Point: James Hull
As the debate in Lee County continues to simmer just below the surface of massive public outcry and angry protest over whether it should put funds into the Justice Court Drug Court, I propose there is a much larger issue at stake: the convergence of education, incarceration and drug rehabilitation.
With the state’s prison population continuing to escalate, while simultaneously becoming younger and more addicted to drugs, Gov. Phil Bryant recently remarked it’s time to begin focusing more on rehabilitation than incarceration. Department of Corrections Commissioner Chris Epps emphasizes that the majority of those youth offenders entering the state’s prison system have two things in common: a lack of education and a need for drug rehabilitation.
The connections are clear.
Unfortunately, many don’t see it that way.
But what if that drug offender were their high school son or daughter caught with a few tabs of Oxy or Ecstasy. Or if it were their adult child possessing a few rocks of crack or crystal meth?
The questions for me are this: Even though they can conceivably get caught with the same amount of prescription pills or illegal drugs, is it fair or just that one parent who has the means and the connections can send their child to rehab and then back in school, while another parent has to watch their child go to jail and begin getting schooled in the ways of crime?
Or should the second parent have some alternative – like drug court – to give their child a second chance?
Counterpoint: Ed Holliday
James, when the drug court was initiated in Lee County, the supervisors let it be known that its existence would be tied to the availability of grant money to fund it. When elected officials stand by their word such action should be a cause for celebration. In this era of ever-rising federal taxes and mandates I applaud our county supervisors for sticking to their word to the taxpayers.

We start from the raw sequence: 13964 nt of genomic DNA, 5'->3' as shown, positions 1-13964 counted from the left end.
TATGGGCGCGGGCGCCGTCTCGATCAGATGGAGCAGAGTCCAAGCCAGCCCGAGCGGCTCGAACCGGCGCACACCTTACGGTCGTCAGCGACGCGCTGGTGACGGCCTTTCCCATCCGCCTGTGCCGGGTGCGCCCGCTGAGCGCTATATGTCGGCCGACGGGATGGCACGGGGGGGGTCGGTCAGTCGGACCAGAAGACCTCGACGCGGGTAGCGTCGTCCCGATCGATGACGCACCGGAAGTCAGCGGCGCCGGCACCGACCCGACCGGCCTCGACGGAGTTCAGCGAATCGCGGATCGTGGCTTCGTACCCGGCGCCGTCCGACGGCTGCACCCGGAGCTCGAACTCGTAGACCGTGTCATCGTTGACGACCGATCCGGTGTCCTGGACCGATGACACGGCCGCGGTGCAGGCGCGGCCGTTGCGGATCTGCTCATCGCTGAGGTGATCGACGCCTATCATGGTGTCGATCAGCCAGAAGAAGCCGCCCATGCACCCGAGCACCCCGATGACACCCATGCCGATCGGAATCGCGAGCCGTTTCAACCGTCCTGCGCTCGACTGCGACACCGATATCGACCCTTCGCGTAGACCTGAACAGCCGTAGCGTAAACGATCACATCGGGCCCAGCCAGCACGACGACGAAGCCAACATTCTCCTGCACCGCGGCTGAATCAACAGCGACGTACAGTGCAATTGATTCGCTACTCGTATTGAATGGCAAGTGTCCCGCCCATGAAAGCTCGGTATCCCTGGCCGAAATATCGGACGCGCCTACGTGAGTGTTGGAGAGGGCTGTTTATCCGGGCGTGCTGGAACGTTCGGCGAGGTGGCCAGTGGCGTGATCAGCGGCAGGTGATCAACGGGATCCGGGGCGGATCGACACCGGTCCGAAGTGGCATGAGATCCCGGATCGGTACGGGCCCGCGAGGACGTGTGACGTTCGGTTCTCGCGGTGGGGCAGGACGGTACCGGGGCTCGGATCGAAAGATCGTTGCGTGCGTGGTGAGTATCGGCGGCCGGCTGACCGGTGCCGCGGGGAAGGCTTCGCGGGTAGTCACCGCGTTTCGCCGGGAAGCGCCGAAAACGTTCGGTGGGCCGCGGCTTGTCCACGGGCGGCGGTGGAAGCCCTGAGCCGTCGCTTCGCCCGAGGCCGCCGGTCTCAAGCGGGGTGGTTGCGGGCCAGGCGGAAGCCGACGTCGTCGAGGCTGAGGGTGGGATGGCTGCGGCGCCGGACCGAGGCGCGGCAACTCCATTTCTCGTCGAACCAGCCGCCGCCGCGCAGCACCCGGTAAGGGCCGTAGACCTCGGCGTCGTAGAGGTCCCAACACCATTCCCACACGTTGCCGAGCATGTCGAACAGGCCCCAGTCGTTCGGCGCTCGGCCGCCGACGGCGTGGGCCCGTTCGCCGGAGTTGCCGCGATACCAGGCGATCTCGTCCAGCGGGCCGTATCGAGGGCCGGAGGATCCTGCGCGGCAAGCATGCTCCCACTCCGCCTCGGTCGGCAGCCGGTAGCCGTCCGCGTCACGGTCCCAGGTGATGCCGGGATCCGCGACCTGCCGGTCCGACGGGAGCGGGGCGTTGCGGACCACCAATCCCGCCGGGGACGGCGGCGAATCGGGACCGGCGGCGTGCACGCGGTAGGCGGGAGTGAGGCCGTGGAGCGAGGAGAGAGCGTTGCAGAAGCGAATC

I don’t have all the answers, but I do know that one statistic gets very little mention but is more important than the two common links that Commissioner Epps sighted.
We have just celebrated the 50th anniversary of Dr. Martin Luther King’s “I Have a Dream Speech,” and this one statistic is devastatingly brutal to society but now we know it is also non-discriminating. African-American columnist Armstrong Williams recently noted when we look at statistics nationally, we find that African-Americans make up 12 percent of the population and yet are 44 percent of prisoners incarcerated. At first glance we wonder how can this be? Is racism involved? Dr. Pat Fagan, a brilliant researcher at the Family Research Council, has found a consistent common denominator within our prisons. Armstrong noted in Fagan’s work, “Statistics show that young black men with married parents go to jail at the same rate as white men with married parents.” The opposite is also true because “young black men without married parents go to jail at the same rate as white men without married parents.” A young person’s risk to drop out of school, go to prison, or be added to poverty statistics increases substantially when there is not both a mother and a father in their home. The most important factor in decreasing our prison population is not skin color, socio-economic conditions, or drug courts, but building more homes for children where both a mother and a father reside.
DR. ED HOLLIDAY is a Tupelo dentist who has written two successful books. Contact him at email@example.com. REV. JAMES HULL is an award-wining journalist and a political consultant. You may contact him at firstname.lastname@example.org.